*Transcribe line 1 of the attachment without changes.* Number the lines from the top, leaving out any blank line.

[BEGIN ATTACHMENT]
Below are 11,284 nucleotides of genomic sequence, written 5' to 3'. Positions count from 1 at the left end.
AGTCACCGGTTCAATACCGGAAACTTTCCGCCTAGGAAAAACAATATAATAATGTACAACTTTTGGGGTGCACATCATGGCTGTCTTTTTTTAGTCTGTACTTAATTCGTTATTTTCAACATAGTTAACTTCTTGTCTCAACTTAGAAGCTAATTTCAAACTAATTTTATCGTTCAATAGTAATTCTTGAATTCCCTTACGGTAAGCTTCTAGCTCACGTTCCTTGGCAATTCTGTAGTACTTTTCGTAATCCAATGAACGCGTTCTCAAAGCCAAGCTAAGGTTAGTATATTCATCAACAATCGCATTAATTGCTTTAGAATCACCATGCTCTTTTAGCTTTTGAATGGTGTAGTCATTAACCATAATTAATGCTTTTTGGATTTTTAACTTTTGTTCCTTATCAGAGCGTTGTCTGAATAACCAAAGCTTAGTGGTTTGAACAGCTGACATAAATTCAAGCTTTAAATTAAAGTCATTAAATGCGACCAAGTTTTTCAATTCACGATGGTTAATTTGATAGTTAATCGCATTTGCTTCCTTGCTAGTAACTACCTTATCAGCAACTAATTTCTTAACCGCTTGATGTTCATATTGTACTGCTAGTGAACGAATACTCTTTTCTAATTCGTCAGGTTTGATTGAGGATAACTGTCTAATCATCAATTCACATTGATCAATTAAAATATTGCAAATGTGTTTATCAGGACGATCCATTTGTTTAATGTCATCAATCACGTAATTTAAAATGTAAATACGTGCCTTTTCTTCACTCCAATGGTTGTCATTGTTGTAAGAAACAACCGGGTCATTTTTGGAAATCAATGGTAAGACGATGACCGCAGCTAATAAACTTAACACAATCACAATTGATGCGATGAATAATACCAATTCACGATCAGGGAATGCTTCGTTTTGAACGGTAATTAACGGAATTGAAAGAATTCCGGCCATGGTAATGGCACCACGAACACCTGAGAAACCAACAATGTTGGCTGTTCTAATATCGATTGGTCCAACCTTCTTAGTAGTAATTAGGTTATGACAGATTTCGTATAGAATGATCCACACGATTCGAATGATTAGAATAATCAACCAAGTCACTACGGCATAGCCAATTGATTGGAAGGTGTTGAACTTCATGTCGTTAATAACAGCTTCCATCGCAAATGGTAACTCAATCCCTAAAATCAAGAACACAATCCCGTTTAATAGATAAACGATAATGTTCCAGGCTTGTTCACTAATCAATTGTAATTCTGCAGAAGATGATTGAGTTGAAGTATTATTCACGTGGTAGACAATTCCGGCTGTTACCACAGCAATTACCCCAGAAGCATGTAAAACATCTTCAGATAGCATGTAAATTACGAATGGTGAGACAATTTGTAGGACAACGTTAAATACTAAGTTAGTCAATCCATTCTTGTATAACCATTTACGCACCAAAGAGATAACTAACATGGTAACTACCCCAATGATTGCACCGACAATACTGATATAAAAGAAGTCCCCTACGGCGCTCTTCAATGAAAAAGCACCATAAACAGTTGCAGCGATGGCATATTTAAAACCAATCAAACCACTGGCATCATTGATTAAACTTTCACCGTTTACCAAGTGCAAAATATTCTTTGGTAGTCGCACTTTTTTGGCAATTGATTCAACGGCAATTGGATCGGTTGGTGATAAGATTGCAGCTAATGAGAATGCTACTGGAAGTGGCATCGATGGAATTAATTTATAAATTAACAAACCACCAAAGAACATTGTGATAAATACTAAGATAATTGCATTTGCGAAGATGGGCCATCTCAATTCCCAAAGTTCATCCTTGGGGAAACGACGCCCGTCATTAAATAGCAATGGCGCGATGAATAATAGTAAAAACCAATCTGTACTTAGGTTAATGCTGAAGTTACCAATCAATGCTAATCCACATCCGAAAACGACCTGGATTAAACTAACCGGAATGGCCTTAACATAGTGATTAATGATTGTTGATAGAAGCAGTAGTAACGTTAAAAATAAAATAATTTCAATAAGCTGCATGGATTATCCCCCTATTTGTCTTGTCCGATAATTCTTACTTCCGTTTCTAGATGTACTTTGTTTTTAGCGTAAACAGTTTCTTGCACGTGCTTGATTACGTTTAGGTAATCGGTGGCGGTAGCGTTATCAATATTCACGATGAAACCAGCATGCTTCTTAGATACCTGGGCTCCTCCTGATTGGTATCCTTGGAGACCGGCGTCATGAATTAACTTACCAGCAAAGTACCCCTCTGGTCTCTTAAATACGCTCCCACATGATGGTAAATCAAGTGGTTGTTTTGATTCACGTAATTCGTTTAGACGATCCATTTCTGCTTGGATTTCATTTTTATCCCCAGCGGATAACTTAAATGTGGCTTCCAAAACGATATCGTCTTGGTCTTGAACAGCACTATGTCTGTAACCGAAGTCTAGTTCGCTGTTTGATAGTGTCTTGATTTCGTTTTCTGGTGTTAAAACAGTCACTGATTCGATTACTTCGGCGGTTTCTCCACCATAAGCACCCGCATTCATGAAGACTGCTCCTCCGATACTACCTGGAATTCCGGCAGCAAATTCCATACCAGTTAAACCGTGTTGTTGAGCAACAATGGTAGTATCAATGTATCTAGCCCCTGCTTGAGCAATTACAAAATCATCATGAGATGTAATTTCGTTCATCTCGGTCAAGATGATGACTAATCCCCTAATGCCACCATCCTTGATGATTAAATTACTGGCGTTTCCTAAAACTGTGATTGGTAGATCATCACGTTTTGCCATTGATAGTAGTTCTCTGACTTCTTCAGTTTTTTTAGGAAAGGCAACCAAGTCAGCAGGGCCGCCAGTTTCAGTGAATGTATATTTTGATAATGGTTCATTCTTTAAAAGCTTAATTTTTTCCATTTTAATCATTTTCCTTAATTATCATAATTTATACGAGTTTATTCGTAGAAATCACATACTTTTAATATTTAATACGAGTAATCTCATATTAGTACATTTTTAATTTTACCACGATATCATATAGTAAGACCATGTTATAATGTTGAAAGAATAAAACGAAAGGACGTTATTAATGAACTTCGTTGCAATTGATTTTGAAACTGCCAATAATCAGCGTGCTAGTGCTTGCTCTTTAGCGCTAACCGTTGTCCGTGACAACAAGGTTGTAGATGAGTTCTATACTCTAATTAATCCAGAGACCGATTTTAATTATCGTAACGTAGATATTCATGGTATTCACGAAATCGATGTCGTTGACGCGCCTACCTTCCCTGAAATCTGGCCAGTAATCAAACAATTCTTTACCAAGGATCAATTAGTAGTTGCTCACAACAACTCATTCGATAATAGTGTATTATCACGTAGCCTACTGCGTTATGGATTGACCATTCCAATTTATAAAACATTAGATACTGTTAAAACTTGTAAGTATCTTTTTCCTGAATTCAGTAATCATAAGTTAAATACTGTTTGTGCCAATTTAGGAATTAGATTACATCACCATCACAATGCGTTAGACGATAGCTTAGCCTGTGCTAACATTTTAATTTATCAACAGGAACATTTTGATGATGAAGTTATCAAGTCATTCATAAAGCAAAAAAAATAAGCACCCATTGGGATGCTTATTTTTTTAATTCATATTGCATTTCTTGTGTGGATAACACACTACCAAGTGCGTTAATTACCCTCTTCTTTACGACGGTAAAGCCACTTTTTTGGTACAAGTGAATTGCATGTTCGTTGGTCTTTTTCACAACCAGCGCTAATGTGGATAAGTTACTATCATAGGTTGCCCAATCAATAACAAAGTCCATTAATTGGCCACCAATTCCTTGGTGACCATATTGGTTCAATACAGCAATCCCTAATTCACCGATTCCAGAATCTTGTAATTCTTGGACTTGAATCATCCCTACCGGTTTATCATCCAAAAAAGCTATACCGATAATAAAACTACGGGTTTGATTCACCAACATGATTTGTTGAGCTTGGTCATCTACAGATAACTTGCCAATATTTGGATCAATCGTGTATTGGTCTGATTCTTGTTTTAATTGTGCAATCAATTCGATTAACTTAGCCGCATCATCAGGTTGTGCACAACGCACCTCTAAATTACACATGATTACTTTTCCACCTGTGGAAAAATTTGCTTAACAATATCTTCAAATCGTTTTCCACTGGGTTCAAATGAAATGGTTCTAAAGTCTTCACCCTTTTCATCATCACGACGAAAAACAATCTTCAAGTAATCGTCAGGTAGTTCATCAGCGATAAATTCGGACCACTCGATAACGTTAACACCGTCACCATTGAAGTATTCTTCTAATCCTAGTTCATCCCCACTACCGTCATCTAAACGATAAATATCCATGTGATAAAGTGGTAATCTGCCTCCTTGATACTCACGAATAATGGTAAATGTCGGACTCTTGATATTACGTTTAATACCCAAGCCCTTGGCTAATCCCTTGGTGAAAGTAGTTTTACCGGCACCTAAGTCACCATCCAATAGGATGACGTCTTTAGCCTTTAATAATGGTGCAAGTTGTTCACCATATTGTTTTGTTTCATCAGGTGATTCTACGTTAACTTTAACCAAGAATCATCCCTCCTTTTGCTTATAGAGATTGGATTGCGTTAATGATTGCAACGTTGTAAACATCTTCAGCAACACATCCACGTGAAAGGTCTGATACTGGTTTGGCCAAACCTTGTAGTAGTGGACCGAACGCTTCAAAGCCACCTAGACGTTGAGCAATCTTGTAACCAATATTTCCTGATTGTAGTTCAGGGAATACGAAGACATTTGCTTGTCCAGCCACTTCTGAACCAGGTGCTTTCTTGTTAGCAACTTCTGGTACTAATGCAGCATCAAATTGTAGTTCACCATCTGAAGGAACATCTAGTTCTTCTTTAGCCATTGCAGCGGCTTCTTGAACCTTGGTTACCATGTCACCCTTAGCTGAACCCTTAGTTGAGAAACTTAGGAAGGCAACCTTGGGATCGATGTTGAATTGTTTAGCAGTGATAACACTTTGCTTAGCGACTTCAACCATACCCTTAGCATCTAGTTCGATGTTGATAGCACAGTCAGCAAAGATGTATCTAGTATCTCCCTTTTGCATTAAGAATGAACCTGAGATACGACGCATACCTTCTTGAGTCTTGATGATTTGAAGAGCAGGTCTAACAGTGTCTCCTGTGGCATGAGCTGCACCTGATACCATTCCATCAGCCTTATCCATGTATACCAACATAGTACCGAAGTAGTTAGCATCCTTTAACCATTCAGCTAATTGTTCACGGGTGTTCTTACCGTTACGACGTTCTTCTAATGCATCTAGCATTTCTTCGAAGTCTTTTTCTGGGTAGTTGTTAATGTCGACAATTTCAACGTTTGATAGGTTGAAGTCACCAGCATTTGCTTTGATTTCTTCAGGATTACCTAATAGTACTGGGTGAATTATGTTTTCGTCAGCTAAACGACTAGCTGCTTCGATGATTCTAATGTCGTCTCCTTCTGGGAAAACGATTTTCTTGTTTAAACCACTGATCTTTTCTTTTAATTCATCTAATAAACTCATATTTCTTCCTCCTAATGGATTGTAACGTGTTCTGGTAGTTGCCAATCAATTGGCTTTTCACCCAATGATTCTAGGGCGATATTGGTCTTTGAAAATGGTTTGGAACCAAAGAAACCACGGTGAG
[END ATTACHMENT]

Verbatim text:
Below are 11,284 nucleotides of genomic sequence, written 5' to 3'. Positions count from 1 at the left end.